Belfast Telegraph

UUP to withdraw from Northern Ireland Executive

Mike Nesbitt to recommend party establish opposition

By Jonathan Bell

The Ulster Unionist Party looks set to walk out of the Northern Ireland Executive and form an opposition in the wake of the IRA's involvement in the Kevin McGuigan murder.

Party leader Mike Nesbitt made the announcement on Wednesday saying he intends to put the recommendation to the UUP leadership on Saturday.

It is expected to endorse the decision.

Flanked by party members the Strangford MLA said he had the full backing of his elected representatives.

Mike Nesbitt said: "That decision is to withdraw from the Northern Ireland Executive, to form an opposition and offer people an alternative, as is the way in any proper democracy. 

"We are in a bad place but this can be fixed.

"But the IRA need to go away and stop terrorising their own communities.

"So do the UDA, and UVF and Red Hand Commando – and the rest.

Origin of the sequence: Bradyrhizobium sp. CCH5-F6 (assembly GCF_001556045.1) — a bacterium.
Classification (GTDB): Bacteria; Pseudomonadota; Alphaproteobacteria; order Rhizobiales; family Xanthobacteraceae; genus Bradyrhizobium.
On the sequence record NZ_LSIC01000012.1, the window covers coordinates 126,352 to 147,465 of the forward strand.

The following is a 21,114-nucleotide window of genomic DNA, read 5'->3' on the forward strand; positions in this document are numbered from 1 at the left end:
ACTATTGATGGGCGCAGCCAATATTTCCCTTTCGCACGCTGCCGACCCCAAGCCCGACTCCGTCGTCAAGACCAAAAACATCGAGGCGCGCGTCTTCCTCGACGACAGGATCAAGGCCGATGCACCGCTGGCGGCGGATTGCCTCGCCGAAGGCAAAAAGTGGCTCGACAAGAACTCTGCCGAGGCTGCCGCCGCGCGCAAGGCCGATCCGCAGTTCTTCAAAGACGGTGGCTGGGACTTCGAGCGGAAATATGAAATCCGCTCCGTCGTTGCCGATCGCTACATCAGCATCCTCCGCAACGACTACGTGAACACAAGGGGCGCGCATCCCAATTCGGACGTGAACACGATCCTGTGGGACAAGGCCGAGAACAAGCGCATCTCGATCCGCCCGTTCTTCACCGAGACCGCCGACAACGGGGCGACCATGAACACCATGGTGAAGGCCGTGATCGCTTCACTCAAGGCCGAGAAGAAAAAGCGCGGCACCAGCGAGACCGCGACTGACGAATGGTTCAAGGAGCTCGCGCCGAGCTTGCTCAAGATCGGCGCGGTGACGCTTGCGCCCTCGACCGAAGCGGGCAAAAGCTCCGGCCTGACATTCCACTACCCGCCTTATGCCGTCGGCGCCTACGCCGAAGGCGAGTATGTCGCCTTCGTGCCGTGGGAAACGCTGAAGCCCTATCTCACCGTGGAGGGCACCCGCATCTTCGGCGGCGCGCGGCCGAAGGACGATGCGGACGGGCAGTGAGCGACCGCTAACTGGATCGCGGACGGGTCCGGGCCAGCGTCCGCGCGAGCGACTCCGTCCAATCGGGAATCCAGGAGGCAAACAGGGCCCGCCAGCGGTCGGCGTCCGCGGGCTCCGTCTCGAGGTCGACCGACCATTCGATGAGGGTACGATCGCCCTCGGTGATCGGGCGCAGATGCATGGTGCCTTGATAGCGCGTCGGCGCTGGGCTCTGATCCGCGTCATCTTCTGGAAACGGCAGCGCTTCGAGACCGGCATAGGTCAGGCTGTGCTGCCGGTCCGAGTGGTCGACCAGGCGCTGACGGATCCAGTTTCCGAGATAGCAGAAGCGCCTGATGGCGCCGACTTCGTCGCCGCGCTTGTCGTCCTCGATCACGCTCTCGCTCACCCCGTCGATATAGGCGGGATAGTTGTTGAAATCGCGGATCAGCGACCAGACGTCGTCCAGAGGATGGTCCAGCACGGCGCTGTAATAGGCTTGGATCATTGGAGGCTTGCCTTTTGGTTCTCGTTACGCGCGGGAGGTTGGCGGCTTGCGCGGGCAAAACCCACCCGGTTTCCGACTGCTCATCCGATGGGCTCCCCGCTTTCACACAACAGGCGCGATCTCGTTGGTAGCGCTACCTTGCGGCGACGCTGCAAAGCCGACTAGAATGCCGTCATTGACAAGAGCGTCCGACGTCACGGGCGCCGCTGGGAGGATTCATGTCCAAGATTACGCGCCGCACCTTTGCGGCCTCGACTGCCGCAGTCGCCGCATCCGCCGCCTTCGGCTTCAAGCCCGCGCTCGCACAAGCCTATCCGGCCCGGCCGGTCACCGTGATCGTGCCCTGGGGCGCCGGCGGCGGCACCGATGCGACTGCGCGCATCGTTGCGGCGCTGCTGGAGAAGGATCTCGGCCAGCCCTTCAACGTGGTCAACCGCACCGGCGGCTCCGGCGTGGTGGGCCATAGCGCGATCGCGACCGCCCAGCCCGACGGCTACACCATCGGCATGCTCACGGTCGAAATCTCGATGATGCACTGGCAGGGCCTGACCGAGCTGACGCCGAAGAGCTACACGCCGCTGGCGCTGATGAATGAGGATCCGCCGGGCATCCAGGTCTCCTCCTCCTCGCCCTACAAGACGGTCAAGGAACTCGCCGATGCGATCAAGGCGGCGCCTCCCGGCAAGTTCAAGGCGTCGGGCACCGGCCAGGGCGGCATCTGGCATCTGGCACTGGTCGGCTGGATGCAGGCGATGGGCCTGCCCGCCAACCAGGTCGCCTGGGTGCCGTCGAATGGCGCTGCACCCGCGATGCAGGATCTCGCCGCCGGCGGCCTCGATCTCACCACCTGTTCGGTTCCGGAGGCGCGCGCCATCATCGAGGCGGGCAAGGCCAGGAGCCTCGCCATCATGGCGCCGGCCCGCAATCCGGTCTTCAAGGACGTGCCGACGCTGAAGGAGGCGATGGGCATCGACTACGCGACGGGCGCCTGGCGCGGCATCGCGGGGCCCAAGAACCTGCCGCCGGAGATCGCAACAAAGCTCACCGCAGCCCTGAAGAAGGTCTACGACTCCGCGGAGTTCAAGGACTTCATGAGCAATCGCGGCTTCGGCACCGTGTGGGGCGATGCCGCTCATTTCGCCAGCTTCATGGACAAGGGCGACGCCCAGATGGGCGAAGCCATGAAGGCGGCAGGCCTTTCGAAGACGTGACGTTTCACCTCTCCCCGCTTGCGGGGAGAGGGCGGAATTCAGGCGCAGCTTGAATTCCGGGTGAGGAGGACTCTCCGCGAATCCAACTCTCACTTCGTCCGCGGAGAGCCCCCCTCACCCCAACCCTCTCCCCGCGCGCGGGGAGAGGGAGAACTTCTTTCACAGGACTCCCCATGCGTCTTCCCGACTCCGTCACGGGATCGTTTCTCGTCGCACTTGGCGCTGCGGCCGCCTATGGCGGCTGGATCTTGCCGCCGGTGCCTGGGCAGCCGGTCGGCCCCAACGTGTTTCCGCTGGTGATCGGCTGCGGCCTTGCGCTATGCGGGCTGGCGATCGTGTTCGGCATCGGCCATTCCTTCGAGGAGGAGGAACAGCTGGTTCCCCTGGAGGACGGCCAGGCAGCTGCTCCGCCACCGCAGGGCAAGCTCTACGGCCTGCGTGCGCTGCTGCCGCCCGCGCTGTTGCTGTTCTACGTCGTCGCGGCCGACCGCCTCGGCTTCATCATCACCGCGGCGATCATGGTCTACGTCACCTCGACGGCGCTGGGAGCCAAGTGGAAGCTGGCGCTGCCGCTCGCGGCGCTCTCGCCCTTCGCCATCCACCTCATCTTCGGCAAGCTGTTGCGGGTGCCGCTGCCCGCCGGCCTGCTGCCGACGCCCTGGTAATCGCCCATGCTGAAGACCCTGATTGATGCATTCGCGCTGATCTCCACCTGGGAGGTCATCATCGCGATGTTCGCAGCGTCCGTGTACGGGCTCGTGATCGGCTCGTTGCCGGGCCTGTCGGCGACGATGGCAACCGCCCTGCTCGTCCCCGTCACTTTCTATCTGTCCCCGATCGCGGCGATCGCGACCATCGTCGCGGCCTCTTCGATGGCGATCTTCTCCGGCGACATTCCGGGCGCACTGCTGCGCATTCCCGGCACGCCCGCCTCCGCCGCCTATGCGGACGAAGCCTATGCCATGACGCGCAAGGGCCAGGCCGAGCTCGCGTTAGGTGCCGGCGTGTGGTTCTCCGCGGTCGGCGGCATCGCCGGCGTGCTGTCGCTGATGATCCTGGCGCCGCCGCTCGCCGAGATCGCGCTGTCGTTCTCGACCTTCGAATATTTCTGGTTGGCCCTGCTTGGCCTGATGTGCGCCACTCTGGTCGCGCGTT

"And I wouldn’t argue if they took down their paramilitary flags on the way out."

With the UUP holding one seat on the Executive - that of Roads Minister Danny Kennedy - the move should not automatically trigger a collapse of the institutions.

However, it has put the administration's future into further doubt.

Sinn Fein deputy First Minister Martin McGuinness accused the UUP of playing party politics.

Mike Nesbitt continued: "In 1998, the Ulster Unionist Party stretched itself very close to breaking point to secure the return of devolution, because it was the right thing to do.

"A founding principle of that agreement was the opportunity to build mutual trust between unionism, nationalism and republicanism.

"Seventeen years on, we are told the IRA still exists, and that it has a command structure, at a senior level.

"We are also told members of the IRA have committed a murder on the streets of our capital city, working with another criminal gang, Action Against Drugs.

"And in response, Sinn Fein trot out their single transferrable speech of denial.

"That speech is threadbare. It has put a hole in the fabric of the agreement.

"That hole needs mended."